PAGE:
EDM Is More Official Now That It Has Its Own White Paper

Amsterdam Dance Event

Audience at the Heineken Musical Hall during the opening night of the Amsterdam Dance Event (ADE) in Amsterdam, The Netherlands on October 16, 2014.

The large and growing EDM genre has officially arrived: it has its own white paper. "The EDM Guide: Technology, Culture, Curation" is not just a white paper, it's a brand created to create an ongoing discussion about the economic and cultural impacts of EDM.

“I felt there was an opportunity to tell a past, present and future account of EDM during a time when the music is at its global peak in history,” said Robby Towns, founder of NestaMusic and EDMTCC, in a statement. “It is my hope that this research will serve as a catalyst for a dialogue on these areas in new and interesting ways."

Along with the white paper, Towns has created a website and will present EDMTCC at Electronic Music Conference (EMC) in Sydney, Australia on December 4, 2014. Portions of the research will also be available through video (YouTube), photo (Instagram) and audio (SoundCloud) in coming weeks.

Paper highlights include:

-- EDM and digital do hand in hand. EDM has had the highest proportion of digital album sales in the US since 2006. This includes albums that aren't associated with EDM -- a Lady Gaga remix album, for example -- but the numbers make clear EDM fans were early to purchase digital downloaders.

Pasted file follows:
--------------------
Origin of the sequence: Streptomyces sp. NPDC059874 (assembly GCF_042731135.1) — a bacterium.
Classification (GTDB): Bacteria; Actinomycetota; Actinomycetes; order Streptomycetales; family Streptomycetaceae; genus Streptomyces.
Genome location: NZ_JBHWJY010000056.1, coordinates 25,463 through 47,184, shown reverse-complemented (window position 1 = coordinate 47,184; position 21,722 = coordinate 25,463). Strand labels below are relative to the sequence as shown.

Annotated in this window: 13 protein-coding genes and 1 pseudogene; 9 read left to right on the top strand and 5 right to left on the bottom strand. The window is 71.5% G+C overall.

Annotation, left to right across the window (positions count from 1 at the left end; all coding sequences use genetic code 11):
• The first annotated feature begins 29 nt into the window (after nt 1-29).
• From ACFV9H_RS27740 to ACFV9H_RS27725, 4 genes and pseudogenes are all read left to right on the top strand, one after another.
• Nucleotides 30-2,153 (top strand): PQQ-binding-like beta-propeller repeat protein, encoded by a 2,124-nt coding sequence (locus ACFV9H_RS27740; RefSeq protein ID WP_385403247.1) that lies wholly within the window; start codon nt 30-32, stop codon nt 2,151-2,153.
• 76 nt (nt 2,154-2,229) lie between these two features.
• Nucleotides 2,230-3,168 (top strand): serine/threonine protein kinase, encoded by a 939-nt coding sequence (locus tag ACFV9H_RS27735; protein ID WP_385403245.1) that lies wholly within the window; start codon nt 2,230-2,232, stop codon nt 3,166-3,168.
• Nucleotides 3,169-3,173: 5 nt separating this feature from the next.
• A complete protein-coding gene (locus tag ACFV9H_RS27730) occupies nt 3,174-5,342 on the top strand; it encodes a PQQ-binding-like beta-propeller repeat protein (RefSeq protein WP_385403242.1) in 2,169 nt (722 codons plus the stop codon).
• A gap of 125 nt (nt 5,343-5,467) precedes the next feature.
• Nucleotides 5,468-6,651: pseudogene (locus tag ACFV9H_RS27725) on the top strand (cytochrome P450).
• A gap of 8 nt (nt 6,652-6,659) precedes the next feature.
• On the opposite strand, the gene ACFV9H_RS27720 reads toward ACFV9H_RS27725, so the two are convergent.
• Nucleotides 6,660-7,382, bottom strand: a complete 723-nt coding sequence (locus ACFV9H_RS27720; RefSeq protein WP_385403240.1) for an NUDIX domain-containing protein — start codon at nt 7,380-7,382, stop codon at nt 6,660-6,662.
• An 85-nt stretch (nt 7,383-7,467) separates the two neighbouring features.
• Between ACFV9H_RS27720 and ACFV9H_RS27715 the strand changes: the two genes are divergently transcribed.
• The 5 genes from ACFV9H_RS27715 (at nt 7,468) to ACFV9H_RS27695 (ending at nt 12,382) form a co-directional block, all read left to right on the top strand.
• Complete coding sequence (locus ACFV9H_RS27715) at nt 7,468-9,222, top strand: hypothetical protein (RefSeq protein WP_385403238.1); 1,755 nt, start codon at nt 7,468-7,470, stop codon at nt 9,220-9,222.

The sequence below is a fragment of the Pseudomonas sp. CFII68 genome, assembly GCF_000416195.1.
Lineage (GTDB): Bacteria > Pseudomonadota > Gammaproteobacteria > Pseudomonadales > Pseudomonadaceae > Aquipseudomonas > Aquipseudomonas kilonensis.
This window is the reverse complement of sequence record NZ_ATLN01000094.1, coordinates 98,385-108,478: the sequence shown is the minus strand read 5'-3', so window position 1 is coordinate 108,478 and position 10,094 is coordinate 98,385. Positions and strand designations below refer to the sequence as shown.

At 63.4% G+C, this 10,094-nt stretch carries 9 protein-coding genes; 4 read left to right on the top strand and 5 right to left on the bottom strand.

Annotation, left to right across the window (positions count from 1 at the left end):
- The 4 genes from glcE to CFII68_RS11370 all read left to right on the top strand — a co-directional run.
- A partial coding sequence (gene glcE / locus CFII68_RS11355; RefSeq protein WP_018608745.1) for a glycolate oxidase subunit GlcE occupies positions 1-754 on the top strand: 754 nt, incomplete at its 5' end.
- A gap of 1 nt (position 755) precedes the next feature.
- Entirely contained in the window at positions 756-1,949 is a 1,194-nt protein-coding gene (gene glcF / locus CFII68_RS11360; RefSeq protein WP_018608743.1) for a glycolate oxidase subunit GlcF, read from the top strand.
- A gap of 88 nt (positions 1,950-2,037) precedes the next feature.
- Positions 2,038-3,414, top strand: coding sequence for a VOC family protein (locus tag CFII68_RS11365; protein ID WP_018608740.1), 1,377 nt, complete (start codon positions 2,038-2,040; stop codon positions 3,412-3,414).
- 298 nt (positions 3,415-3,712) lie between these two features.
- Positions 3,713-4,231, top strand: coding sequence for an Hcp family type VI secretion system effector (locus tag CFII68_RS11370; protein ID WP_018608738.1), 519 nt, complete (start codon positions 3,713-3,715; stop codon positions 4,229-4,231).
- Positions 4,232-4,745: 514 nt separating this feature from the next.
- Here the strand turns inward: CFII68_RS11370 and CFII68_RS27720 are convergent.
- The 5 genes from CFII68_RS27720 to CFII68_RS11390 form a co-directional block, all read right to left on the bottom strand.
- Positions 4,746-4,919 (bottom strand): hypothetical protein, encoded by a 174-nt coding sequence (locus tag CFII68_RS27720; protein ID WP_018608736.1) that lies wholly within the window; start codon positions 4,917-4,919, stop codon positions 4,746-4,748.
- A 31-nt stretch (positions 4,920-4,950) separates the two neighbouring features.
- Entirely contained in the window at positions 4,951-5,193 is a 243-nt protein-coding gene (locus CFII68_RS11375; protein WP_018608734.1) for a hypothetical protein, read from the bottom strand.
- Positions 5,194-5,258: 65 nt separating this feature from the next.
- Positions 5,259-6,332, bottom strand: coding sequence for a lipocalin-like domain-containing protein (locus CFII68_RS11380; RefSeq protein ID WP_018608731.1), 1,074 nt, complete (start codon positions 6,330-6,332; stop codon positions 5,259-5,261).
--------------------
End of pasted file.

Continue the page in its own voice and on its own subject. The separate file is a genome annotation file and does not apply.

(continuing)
-- EDM has grown to account for 15 percent to 20 percent of the year-end Billboard Hot 100 charts in 2012 and 2013 (which measures the popularity of tracks only in the United States). EDM was a scarcity on the Hot 100 in the '90s. L.A. Style's "James Brown is Dead" peaked at #59 on the Hot 100 and #4 on the Hot Dance Club Songs. The genre became more common in the 2000s as tracks produced by Timbaland and David Guetta helped pushed EDM into the mainstream.

-- EDM is an international phenomenon. EDMTCC highlights the example of the Netherlands, a small country that's home to some of EDM's biggest names. The top four Dutch EDM artists grossed $75 million in 2013, according to Forbes, and helped drive a 20-percent growth in the country's domestic and international EDM revenues. It's a lesson to DJs and producers around the world: EDM is a global genre with global opportunities. 

Portions of the research will also be available through YouTube and SoundCloud.